Laura Ingalls Wilder Historic Highway: Walnut Grove, Minnesota – Part 3

We are finally going the Laura Ingalls Wilder Museum in Walnut Grove! The museum consists of several buildings: an 1898 depot, a chapel, an onion-domed house, a dugout display, little red schoolhouse, early settler home, and covered wagon display … plus SO much more!

There are also memorabilia displays from visits of some of the stars that were on the television series “Little House on the Prairie.” There is one whole room dedicated solely to the TV series. The mantle over the reproduction of the stone fireplace in the Ingalls’ TV home is the actual mantle from the set of the show!

There is a quilt owned by Laura and her daughter Rose, a bible from the church the Ingalls attended, and historic documents such as letters, pictures, and articles. Admission is $7.00 for adults, $4.00 for children 5-12, and 4 and under are free. Check their website for more information:

Here are a few of the many pictures I took. Be sure to zoom in to be able to read some of the information.

Ummm … where do I begin?

The 1898 depot.

This is the room dedicated to the television series “Little House on the Prairie.”

The basket that Karen Grassle (who played “Ma”) carried frequently on the show.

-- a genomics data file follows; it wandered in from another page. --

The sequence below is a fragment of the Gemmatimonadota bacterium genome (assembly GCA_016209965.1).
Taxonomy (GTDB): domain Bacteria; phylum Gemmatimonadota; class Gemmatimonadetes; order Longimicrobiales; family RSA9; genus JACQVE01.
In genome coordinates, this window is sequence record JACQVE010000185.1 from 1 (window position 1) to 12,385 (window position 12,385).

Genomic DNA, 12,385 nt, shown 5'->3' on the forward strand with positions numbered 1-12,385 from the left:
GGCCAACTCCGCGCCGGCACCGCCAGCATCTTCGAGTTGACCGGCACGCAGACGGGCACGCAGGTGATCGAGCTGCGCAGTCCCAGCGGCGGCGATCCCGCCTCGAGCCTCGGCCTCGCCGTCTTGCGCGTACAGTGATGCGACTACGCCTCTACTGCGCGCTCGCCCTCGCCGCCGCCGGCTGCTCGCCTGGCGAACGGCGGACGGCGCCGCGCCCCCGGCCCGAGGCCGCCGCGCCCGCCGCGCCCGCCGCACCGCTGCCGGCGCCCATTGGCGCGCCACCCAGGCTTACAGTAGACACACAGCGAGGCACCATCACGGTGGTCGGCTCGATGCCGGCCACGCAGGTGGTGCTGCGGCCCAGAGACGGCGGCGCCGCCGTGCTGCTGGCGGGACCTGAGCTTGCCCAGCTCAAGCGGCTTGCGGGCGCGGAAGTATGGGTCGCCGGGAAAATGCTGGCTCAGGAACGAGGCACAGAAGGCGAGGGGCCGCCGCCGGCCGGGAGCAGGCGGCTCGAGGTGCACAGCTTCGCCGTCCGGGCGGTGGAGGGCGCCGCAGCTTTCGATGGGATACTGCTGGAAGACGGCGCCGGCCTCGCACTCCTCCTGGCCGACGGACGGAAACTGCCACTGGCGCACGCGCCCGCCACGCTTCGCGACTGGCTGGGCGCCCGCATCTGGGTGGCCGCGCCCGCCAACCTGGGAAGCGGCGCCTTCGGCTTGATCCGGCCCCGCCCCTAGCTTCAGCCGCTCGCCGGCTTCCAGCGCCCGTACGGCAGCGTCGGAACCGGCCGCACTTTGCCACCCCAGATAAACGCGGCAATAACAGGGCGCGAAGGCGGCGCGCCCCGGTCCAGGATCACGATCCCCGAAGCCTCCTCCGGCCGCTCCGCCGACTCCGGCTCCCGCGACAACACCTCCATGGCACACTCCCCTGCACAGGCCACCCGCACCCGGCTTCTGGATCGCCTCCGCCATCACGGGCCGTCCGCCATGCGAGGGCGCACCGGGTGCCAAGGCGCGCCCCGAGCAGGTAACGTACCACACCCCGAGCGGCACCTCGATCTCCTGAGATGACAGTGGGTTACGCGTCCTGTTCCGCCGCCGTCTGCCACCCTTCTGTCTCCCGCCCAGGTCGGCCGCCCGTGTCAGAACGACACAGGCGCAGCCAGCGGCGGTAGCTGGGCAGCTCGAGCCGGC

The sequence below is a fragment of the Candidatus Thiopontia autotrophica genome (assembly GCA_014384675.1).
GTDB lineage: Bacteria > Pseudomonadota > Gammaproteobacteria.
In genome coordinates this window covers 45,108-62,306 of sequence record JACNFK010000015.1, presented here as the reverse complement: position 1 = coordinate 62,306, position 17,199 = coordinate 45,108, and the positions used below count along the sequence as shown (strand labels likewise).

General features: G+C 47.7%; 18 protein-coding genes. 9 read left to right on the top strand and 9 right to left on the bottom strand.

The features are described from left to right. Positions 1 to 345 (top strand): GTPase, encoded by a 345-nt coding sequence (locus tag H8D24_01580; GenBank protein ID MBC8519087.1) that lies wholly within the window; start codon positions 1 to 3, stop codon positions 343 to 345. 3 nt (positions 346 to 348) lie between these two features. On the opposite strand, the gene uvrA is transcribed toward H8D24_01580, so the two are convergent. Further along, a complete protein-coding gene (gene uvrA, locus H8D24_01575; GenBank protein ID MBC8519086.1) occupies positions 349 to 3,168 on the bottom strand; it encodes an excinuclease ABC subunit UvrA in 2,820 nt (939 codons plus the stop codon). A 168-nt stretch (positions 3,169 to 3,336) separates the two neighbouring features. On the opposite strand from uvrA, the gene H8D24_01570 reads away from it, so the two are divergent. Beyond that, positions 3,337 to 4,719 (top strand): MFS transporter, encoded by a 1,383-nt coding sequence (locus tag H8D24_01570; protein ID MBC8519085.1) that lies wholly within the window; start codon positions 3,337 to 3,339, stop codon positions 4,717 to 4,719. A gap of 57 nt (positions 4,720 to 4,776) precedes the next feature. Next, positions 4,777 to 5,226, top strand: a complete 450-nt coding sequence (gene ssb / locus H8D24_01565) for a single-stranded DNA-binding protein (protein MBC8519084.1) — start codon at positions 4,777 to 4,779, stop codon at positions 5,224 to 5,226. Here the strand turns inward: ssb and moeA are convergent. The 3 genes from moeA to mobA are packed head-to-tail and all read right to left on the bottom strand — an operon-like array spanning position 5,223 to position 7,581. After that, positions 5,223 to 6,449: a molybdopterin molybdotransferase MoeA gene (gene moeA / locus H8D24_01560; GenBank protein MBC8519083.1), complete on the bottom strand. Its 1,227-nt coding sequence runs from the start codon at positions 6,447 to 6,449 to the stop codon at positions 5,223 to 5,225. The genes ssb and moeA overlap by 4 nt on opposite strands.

Certified costume and jewelry from the TV show.

The stone fireplace is a replica of the fireplace used on the show. The MANTLE is the ACTUAL mantle used on the set of the show!

This is Garth Williams, illustrator of the Little House books. Did you know he was the second illustrator? Helen Sewell and Mildred Boyle were the illustrators for the first editions published.

The doll room was UNBELIEVABLE!

The replica of a dugout.

It was VERY tiny. This one was maybe ten feet by ten feet.

Replica of a settler’s house.

This area was planted with indigenous flowers and plants from the era in which the Ingalls would have been in Walnut Grove.

The last building was loaded with historical artifacts (and some replicas) from the late 1800s and early 1900s.

I have never seen a typewriter like this one! Look at how the letter arms are positioned, and I think they struck down one the roller where the paper would be.

There was SO many more things in this museum to look at and read than what these pictures depict. I could have spent all day in there! We still have two more stops in the Laura Ingalls Wilder Historic Highway: Burr Oak, Iowa, and Vinton, Iowa. Look for those posts … coming soon.

So, for now ….. “On the Road Again!”


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